Republican Senate Leader Mitch McConnell of Kentucky is a vulnerable incumbent with high disapproval ratings and a divisive primary challenge, according to a memorandum by Democrat Alison Lundergan Grimes’s campaign.
The Grimes team released that message on Wednesday outlining some of the 34-year-old secretary of state’s thinking a year ahead of the election.
It reveals a strategy that is relying heavily upon anti-McConnell sentiment and the work of conservative groups backing Republican Matt Bevin in 2014.
But Republicans argue that as a challenger Grimes has failed to put forward an agenda and is becoming increasingly known as a candidate who dodges important policy questions by reporters.
Polling figures bear out much of what the memo argues. Grimes leads McConnell by one or two percentage points in Democratic-leaning surveys and the Cook Report rates the Kentucky contest a “toss-up.” Other polls have consistently put the senator’s approval numbers in the basement of Washington’s popularity ratings.
The latest NBC/Wall Street Journal poll conducted in late October found only 11 percent of respondents view McConnell positively, for instance. That is less than Sen. Ted Cruz of Texas and the Tea Party movement.
McConnell’s campaign points out that if Grimes is asking Kentucky voters to replace a 28-year incumbent who represents the state in the highest halls of power she will have to do more than deploy a “Ditch Mitch” strategy.
“Alison Lundergan Grimes just admitted what everyone else has already realized: she has no ideas or issues to run on, and no positive solutions to offer Kentucky,” says McConnell campaign spokeswoman Allison Moore.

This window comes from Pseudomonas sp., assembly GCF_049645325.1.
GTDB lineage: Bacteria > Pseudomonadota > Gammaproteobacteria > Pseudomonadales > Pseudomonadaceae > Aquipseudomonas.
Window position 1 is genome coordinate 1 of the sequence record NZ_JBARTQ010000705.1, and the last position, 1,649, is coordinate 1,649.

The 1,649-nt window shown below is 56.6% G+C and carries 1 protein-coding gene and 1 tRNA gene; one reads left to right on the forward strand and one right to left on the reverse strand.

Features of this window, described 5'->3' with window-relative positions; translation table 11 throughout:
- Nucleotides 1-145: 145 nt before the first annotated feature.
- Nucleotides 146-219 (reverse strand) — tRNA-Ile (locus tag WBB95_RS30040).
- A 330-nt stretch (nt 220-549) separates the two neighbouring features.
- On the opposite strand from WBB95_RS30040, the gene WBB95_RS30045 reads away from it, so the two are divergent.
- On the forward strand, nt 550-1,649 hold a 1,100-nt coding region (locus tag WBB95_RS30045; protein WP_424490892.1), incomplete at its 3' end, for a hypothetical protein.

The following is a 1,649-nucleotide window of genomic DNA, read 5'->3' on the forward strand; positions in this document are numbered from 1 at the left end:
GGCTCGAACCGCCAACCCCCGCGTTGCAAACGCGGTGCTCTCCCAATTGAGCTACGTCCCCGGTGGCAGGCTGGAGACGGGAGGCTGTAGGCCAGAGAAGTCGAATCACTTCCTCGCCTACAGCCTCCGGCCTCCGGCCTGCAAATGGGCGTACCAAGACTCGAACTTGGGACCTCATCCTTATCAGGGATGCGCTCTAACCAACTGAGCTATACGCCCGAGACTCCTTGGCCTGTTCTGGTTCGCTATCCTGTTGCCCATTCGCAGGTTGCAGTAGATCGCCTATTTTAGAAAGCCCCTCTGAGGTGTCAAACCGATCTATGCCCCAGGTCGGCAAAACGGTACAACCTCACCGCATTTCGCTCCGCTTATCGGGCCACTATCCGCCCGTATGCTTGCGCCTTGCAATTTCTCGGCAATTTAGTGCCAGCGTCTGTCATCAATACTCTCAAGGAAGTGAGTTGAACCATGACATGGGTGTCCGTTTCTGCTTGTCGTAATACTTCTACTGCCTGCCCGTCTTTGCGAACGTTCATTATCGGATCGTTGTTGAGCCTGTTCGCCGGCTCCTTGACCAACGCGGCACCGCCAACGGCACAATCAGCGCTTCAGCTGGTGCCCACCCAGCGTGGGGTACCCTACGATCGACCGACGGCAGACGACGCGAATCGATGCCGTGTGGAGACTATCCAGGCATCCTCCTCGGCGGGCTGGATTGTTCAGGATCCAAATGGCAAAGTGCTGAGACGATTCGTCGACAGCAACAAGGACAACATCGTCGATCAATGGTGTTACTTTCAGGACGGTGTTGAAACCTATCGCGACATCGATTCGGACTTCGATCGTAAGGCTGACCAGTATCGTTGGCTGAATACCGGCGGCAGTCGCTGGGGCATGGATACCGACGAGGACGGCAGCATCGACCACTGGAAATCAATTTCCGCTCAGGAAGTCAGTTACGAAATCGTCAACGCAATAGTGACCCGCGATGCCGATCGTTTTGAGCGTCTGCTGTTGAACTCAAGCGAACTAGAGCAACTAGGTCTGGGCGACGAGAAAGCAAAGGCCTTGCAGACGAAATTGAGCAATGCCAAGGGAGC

“Grimes and her liberal Obama allies have conceded that their only path to victory relies on anti-Republican groups like the Senate Conservatives Fund to run attack ads against Senator McConnell while she raises money from Hollywood leftists and Obama enthusiasts who are intent on destroying Kentucky coal and implementing Obamacare. In other words, she can’t articulate a single actual reason why she should be elected Senator for the Commonwealth of Kentucky.”
Grimes has come out in support of core Democratic issues such as raising the minimum wage and equal pay legislation.
In some cases, however, Grimes has stiff armed the press on less static issues such as going to war with Syria or questions about domestic surveillance by the National Security Agency that she flatly ignored this week.
Critics will tag Grimes as unprepared for the position and openly question if the first-term secretary of state has the seriousness to take the position.
Part of the thinking by Grimes is that a 12-month race is more of a marathon than a sprint and she is willing to take jabs from reporters and McConnell about this in the early stages. And advisors close to Grimes tell WFPL she won’t allow McConnell and Republicans to dictate the pace of the contest.
Asked about the lack of issues in the memo, Grimes campaign spokeswoman Charly Norton says it shouldn’t be read as a policy paper, adding Grimes has come out on issues such as defending coal production against government regulation, fixing the health care law and supporting the Employment Non-Discrimination Act.
“Alison Lundergan Grimes has made it clear what she stands for and that’s putting Kentucky first. Mitch McConnell’s attempt to pretend that he has not been at the center of Washington’s dysfunction for the last 30 years is laughable,” she says. “The referendum will be on McConnell’s failed leadership. Kentuckians are ready for a real leader in the U.S. Senate – not a career politician who has wasted decades in Washington playing political games.”